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Change the attitudes and equality will follow

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Have we finally reached corporate gender equality? Julie White, head of Macquarie Foundation, believes we are almost there but there’s no time for complacency yet – women in all industries still have work ahead.

Having worked in various fields for over 30 years, White has seen the ups and downs of corporate life. She believes the key to achieving workplace equality is through flexible work conditions and, most importantly, instilling an attitude of opportunity, rather than preparing women to expect a fight.

White trained as a social worker and worked in both the not-for-profit and corporate sector, before being offered the role of head of the Macquarie Group Foundation, the philanthropic arm of major Australian investment firm, the Macquarie Group. Under her leadership, the funding capabilities of the Foundation have grown substantially.

“We had a budget of about $1 million and it was really a role to develop and grow the Foundation, to get better staff engagement and to build on the work that David Clarke, as chairman, had done for many years,” White says.

Since she began in 2000, the Foundation has grown to encompass $22.6 million, from its original $1 million budget, and is currently donating to over 900 not-for-profit organisations. 

“It’s been a wonderful experience and opportunity over the last 10 years to be with an amazing organisation that was at the cusp of growth,” she says.

Changing trends

White admits that the corporate world isn’t the easiest environment for a woman.

“I’ve had to manage motherhood, being a wife and mother and raising children. I’ve had to make some compromises along the way – I’ve worked part-time, I’ve put off studying various things,” she says. “I’ve been through the myriad of live-in nannies, live-out nannies, girlfriends – you just do what you have to do.”

However, she believes that workplaces are changing and becoming more aligned to the needs of working mothers.

“The important thing is for women to feel confident that if they do dip out for three or six months or they do dip into part-time, that their employer takes that into account. That’s not the barrier that it used to be.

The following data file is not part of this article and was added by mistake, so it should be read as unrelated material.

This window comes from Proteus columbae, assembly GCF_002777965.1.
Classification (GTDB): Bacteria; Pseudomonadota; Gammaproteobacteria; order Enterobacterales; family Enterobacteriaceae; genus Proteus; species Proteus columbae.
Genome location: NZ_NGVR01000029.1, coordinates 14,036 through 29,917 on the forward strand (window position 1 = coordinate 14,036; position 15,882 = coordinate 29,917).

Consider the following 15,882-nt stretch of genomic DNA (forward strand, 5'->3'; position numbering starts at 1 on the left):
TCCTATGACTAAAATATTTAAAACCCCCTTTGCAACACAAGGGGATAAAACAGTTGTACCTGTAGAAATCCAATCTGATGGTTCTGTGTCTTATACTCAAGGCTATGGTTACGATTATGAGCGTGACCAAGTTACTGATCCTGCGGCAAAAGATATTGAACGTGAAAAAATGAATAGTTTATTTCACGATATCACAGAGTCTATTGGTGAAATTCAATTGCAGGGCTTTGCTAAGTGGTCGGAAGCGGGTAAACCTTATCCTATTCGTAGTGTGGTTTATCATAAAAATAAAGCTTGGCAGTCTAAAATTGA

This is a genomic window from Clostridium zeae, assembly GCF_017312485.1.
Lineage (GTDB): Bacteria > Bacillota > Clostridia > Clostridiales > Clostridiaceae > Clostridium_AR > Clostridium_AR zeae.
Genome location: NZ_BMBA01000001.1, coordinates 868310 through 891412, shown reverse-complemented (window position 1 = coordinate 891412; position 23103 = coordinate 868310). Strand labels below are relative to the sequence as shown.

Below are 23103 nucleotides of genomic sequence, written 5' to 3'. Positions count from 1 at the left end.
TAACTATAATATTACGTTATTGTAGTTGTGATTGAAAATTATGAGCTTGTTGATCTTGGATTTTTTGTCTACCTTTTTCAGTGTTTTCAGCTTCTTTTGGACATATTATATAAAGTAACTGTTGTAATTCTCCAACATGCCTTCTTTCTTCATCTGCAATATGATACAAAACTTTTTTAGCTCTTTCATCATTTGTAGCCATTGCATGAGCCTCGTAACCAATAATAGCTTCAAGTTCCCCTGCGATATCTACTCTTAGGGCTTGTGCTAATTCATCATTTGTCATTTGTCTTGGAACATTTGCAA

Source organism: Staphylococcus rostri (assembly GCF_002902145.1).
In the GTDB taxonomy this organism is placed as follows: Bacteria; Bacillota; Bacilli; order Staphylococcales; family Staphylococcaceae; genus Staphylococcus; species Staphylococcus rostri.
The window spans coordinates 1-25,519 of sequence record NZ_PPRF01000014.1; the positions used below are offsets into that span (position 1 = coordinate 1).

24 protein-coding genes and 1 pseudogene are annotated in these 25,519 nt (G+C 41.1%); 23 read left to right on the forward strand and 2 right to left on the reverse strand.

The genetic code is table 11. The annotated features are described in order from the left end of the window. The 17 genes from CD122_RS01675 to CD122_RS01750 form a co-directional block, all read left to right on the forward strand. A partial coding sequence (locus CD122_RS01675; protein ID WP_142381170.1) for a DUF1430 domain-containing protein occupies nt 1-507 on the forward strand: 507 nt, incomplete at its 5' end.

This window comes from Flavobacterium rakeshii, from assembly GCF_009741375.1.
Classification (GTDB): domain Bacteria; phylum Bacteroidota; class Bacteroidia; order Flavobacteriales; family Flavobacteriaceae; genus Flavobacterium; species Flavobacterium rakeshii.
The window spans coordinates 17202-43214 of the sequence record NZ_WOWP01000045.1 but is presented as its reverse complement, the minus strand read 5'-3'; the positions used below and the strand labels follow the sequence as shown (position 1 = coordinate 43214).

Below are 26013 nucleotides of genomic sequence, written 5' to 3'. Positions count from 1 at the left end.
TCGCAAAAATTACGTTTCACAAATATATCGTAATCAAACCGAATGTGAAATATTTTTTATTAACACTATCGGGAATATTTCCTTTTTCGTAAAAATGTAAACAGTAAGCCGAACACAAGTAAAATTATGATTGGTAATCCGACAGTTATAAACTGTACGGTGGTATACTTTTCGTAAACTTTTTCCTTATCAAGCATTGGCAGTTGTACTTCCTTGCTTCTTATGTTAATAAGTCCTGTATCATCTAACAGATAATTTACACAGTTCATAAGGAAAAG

“Probably we’ve still got a long way to go but from my older years, I’d say that we’ve come a long way too,” she says. 

Shifting attitudes

Change the attitude and the culture will follow, says White. Rather than training women to play victim to gender discrimination, society should be fostering positivity and confidence to conquer the corporate world, without compromising the community’s need for family. 

White knows the power of positive thinking, having raised two daughters.

“I look at my girls – they don’t for one moment think that they can’t do whatever they want to do,” she says. “I grew up in a house where I was told you can do whatever you want to do. You’ve just got to work out how you do it and just get on with it.

“Don’t get caught up in an ‘it’s not fair’ [attitude] … there are challenges all along life, regardless of whether you want to have a family or not. Careers are challenging and life is challenging so it’s about adopting an attitude of positivism.”

However, she does note that in certain industries there is an “entrenched maleness” and it is up to female mentors to combat this.

“Women like me at the latter end of our careers need to make sure we’re providing the support and mentoring to the young women coming up, encourage them to pursue whatever it is that they want to do and help them work out how best to juggle it,” she says. “We don’t want young women to say ‘well, I’m not going to get married and I’m not going to have a family’ because then the community will cease to exist.”

White says that the law can only regulate equality to an extent – once laws have been implemented, it is up to each woman to create her own fortuity.

“You need to find an individual solution,” says White. “All things can’t be fixed by a big hand somewhere. We all have to take individual responsibility and make our own individual opportunities too.”

Published on: Saturday, January 29, 2011

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